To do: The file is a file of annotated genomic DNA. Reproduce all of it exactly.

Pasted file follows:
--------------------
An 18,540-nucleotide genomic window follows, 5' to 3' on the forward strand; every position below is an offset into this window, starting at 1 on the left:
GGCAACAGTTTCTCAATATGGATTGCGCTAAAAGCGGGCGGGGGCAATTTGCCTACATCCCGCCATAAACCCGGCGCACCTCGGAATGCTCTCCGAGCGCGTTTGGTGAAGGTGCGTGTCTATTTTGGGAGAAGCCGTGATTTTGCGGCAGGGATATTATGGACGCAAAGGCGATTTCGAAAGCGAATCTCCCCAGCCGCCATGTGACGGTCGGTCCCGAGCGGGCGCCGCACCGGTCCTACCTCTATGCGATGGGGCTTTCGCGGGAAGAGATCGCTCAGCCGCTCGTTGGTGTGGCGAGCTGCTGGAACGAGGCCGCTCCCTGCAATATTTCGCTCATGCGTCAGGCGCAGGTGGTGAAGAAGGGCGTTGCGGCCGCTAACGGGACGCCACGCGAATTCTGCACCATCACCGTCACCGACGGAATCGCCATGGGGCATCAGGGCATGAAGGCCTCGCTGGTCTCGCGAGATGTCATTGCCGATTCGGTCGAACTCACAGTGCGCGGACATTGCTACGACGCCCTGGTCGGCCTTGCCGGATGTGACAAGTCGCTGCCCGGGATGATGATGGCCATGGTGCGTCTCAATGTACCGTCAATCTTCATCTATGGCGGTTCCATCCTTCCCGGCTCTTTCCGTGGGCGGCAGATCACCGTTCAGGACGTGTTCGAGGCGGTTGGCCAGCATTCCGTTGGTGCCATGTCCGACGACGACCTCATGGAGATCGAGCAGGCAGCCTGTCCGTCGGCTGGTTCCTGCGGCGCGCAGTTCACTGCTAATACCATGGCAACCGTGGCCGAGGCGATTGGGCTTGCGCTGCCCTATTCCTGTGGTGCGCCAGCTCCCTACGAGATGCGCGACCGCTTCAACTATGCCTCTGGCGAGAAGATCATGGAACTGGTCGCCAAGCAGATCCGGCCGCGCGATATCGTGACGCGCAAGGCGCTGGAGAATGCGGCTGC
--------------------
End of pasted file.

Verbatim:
An 18,540-nucleotide genomic window follows, 5' to 3' on the forward strand; every position below is an offset into this window, starting at 1 on the left:
GGCAACAGTTTCTCAATATGGATTGCGCTAAAAGCGGGCGGGGGCAATTTGCCTACATCCCGCCATAAACCCGGCGCACCTCGGAATGCTCTCCGAGCGCGTTTGGTGAAGGTGCGTGTCTATTTTGGGAGAAGCCGTGATTTTGCGGCAGGGATATTATGGACGCAAAGGCGATTTCGAAAGCGAATCTCCCCAGCCGCCATGTGACGGTCGGTCCCGAGCGGGCGCCGCACCGGTCCTACCTCTATGCGATGGGGCTTTCGCGGGAAGAGATCGCTCAGCCGCTCGTTGGTGTGGCGAGCTGCTGGAACGAGGCCGCTCCCTGCAATATTTCGCTCATGCGTCAGGCGCAGGTGGTGAAGAAGGGCGTTGCGGCCGCTAACGGGACGCCACGCGAATTCTGCACCATCACCGTCACCGACGGAATCGCCATGGGGCATCAGGGCATGAAGGCCTCGCTGGTCTCGCGAGATGTCATTGCCGATTCGGTCGAACTCACAGTGCGCGGACATTGCTACGACGCCCTGGTCGGCCTTGCCGGATGTGACAAGTCGCTGCCCGGGATGATGATGGCCATGGTGCGTCTCAATGTACCGTCAATCTTCATCTATGGCGGTTCCATCCTTCCCGGCTCTTTCCGTGGGCGGCAGATCACCGTTCAGGACGTGTTCGAGGCGGTTGGCCAGCATTCCGTTGGTGCCATGTCCGACGACGACCTCATGGAGATCGAGCAGGCAGCCTGTCCGTCGGCTGGTTCCTGCGGCGCGCAGTTCACTGCTAATACCATGGCAACCGTGGCCGAGGCGATTGGGCTTGCGCTGCCCTATTCCTGTGGTGCGCCAGCTCCCTACGAGATGCGCGACCGCTTCAACTATGCCTCTGGCGAGAAGATCATGGAACTGGTCGCCAAGCAGATCCGGCCGCGCGATATCGTGACGCGCAAGGCGCTGGAGAATGCGGCTGC